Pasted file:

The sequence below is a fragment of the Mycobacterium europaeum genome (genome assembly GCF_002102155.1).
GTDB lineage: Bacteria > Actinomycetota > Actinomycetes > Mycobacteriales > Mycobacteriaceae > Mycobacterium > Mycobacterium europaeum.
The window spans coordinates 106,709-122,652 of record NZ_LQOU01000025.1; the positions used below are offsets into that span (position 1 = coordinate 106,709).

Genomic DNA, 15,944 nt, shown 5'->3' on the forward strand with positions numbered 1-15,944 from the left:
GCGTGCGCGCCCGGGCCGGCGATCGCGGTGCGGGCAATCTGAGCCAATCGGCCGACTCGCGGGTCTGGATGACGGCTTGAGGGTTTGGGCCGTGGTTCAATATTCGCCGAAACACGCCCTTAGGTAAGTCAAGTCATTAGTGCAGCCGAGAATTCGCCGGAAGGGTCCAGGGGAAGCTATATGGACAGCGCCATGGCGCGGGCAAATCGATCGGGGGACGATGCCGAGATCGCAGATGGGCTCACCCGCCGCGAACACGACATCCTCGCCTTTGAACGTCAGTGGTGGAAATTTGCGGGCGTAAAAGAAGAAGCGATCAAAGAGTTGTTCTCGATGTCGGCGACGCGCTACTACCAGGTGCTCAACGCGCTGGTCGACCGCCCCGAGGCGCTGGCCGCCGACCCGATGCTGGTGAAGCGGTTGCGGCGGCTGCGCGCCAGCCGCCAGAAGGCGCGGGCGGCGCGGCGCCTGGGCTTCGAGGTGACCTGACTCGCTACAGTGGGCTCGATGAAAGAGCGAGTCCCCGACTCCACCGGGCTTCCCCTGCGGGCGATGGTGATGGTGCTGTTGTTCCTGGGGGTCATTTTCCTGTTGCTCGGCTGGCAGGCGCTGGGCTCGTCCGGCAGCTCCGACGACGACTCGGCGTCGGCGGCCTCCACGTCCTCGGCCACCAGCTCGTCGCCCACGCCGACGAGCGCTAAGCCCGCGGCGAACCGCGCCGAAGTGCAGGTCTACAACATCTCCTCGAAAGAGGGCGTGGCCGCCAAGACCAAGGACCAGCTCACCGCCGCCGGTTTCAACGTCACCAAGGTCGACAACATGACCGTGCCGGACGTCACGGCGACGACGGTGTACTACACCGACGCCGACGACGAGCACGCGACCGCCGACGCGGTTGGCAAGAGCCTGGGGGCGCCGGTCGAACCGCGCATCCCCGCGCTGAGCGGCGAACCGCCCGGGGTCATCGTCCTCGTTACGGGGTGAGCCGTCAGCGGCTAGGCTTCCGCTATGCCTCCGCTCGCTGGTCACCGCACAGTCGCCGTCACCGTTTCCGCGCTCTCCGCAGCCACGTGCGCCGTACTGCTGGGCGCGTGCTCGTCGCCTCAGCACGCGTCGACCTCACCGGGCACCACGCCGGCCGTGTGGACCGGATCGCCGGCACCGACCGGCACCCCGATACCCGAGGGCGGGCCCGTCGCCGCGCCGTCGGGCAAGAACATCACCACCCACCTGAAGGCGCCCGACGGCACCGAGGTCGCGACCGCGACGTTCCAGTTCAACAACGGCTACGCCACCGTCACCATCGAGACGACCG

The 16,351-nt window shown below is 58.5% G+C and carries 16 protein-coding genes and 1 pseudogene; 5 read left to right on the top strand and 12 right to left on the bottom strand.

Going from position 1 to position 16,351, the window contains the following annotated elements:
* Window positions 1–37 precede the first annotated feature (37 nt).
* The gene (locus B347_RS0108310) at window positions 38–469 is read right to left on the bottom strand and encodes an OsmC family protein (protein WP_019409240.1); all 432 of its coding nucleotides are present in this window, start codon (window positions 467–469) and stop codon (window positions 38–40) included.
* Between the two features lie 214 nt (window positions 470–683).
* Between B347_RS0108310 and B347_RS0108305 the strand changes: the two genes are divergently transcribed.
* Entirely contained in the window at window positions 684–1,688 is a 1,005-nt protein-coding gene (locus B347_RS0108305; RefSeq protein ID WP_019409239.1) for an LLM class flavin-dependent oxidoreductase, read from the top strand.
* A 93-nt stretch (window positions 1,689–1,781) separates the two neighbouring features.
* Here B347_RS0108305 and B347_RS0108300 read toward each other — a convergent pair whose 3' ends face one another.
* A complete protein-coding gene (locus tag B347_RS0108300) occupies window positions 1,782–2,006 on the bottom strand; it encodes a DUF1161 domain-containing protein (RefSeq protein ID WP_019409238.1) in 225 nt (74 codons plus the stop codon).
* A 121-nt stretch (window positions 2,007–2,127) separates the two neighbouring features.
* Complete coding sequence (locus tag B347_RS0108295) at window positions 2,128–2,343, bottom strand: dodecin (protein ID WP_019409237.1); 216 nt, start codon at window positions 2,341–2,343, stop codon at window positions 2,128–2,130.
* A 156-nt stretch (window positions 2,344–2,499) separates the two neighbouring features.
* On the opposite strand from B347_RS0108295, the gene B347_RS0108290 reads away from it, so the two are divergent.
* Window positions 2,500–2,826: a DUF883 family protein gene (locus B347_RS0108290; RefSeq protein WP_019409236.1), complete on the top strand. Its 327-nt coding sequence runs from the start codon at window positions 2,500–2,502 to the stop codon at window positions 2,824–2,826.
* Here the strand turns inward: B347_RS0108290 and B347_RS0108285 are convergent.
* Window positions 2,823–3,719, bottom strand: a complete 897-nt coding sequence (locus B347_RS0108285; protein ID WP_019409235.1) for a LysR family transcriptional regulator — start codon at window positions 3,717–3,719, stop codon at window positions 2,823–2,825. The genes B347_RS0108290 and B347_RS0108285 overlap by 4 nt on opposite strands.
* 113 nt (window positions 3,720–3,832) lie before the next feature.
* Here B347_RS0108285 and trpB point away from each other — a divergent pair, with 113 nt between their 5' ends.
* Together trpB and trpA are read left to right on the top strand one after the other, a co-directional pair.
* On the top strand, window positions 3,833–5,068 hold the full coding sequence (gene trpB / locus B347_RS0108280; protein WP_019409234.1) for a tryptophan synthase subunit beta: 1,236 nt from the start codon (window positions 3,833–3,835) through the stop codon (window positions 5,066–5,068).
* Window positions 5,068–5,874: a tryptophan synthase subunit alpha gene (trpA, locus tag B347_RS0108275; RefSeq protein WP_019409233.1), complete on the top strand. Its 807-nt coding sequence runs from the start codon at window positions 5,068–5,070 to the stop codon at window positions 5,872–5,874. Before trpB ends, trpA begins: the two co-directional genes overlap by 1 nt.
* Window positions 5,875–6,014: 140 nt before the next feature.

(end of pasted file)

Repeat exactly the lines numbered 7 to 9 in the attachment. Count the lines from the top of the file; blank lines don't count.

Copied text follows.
Going from position 1 to position 16,351, the window contains the following annotated elements:
* Window positions 1–37 precede the first annotated feature (37 nt).
* The gene (locus B347_RS0108310) at window positions 38–469 is read right to left on the bottom strand and encodes an OsmC family protein (protein WP_019409240.1); all 432 of its coding nucleotides are present in this window, start codon (window positions 467–469) and stop codon (window positions 38–40) included.